“We know from basic physics that warmer temperatures will help to dry things out,” the study’s lead author, Benjamin Cook, a climate scientist with Columbia University and NASA’s Goddard Institute for Space Studies, said in a statement. “Even if precipitation changes in the future are uncertain, there are good reasons to be concerned about water resources.”

Writing in a 2011 literature review in the science journal Nature, the physicist Joe Romm elaborates on how increased heat and evaporation can lead to a vicious cycle: "Precipitation patterns are expected to shift, expanding the dry subtropics. What precipitation there is will probably come in extreme deluges, resulting in runoff rather than drought alleviation. Warming causes greater evaporation and, once the ground is dry, the Sun’s energy goes into baking the soil, leading to a further increase in air temperature."

Lo vi en Motherboard RSS Feed

Durable Non classé

Touché coulé

La civilisation les touche puis les tue.

Terena people in Brazil. Image: Wikimedia Commons

It’s a story we all know—Christopher Columbus discovers America, his European buddies follow him, they meet the indigenous people living there, they indigenous people die from smallpox and guns and other unknown diseases, and the Europeans get gold, land, and so on.

It’s still happening today in Brazil, where 238 indigenous tribes have been contacted in the last several decades, and where between 23 and 70 uncontacted tribes are still living. A just-published report that takes a look at what happens after the modern world comes into contact with indigenous peoples isn’t pretty: Of those contacted, three quarters went extinct. Those that survived saw mortality rates up over 80 percent. This is grim stuff.

Image: Scientific Reports

“Our analysis dramatically quantifies the devastating effects of European colonization on indigenous Amazonians. Not only did ~75 percent of indigenous societies in the Brazilian Amazon become extinct, but of the survivors, all show evidence of catastrophic population declines, the vast majority with mortality rates over 80 percent,” writes Marcus Hamilton of the University of New Mexico in a paper published in Scientific Reports. 

Those numbers shouldn’t be surprising—like I said, this isn’t much different from what has happened time and time again to the Native Americans, to the Incas, to the Mayans, and to hundreds of other small tribes throughout North and South America.

Sure, people don’t go in and kill entire tribes directly, they offer indigenous people the chance to assimilate into modern culture. But, as Hamilton notes, the trappings of modern society—access to better healthcare, technology, and education—haven’t improved tribes’ overall outcomes.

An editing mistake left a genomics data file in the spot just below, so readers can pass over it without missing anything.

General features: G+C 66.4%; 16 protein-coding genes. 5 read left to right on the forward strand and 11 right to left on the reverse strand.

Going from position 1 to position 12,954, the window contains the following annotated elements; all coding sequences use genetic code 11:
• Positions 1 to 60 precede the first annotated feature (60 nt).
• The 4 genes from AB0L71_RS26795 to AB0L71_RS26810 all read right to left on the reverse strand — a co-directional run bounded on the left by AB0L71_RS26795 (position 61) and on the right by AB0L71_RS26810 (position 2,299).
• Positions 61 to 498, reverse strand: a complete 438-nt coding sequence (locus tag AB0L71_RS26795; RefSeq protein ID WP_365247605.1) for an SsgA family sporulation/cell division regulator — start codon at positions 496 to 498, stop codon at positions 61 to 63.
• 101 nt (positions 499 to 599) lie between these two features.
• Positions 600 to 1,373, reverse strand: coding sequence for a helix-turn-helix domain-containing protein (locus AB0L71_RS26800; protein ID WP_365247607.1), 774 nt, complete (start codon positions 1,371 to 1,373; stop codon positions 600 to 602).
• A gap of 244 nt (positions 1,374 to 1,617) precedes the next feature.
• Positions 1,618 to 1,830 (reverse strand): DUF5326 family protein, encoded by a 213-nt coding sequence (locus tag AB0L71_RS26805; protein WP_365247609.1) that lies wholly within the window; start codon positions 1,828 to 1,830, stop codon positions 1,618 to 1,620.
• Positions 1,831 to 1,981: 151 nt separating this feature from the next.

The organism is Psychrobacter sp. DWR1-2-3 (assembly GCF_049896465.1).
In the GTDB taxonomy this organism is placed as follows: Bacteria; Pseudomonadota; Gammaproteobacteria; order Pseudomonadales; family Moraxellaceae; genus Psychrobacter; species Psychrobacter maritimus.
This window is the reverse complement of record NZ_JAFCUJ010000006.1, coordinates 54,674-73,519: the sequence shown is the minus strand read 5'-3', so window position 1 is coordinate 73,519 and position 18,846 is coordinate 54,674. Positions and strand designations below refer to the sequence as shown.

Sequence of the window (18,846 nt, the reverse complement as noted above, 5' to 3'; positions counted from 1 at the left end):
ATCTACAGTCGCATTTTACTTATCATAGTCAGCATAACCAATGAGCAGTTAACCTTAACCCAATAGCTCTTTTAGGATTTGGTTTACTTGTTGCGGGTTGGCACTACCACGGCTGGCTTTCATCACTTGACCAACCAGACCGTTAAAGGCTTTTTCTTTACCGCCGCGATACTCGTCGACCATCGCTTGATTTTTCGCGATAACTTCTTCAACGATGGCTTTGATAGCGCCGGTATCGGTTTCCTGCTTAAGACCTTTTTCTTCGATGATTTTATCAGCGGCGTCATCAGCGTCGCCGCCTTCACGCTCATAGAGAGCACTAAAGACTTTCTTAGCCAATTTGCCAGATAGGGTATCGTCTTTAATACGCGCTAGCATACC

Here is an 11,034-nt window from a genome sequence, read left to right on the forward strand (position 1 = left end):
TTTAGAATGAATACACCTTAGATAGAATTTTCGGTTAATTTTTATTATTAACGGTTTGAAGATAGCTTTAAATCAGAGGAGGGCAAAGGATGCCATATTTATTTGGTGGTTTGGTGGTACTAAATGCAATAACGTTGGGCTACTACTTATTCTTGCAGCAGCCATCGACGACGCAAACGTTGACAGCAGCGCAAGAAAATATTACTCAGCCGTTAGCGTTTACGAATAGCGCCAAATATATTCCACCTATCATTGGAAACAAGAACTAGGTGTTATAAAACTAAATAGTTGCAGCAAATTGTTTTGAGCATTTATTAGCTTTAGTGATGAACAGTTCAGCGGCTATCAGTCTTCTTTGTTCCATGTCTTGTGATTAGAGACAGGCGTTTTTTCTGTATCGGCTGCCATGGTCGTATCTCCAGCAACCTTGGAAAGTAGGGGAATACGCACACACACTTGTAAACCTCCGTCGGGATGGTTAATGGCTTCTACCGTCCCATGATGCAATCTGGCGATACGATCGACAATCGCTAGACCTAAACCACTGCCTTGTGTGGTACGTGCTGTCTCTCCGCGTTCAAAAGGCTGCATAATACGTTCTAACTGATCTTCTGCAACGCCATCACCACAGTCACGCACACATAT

“We tested to see whether absolute year of contact (a proxy of the technological evolution of medicines), and other proxies of access to medicine including distance to major roads and distance to closest town had substantial effects on post-crash population growth rates. None of the effects were significant and so are not reported here,” Hamilton wrote.

It’s important that someone qualitatively took a look at the effect—it’s one thing to say “modern civilization killed the indigenous people,” another to have the cold, hard facts to back it up. 

But Hamilton also highlights the good news, which I’d argue is a little bit misguided. He notes that, after the initial “crash,” indigenous populations are often able to recover, and some of the communities have some of the highest growth rates in the world. I’m not calling Hamilton out here—if that’s what the data shows, it’s what it shows. And it’s better that the population "rebounds" rather than dies out completely. But that doesn’t excuse the crash in the first place.

I don’t know that we should be talking about these people’s deaths and their communities’ subsequent recovery as if we’re looking at our stock portfolio. Hamilton notes that “despite the catastrophic mortality of indigenous Amazonians over the 500+ year contact period, the surviving populations are remarkably resilient and remain demographically viable.”

That’s probably what’s running through these people’s minds when they watch their loved ones die: The demographic viability of their community as a whole, as if their imminent “recovery” isn’t one that’s plagued with a forced change in lifestyle, a loss of culture, the utter destruction and pollution of the land that they’ve lived in for lord knows how many years. Their numbers might recover in some cases, but what about what they lost in the process?

Lo vi en Motherboard RSS Feed


Lentement et à l’envers

TOKYO REVERSE from Simon Bouisson on Vimeo.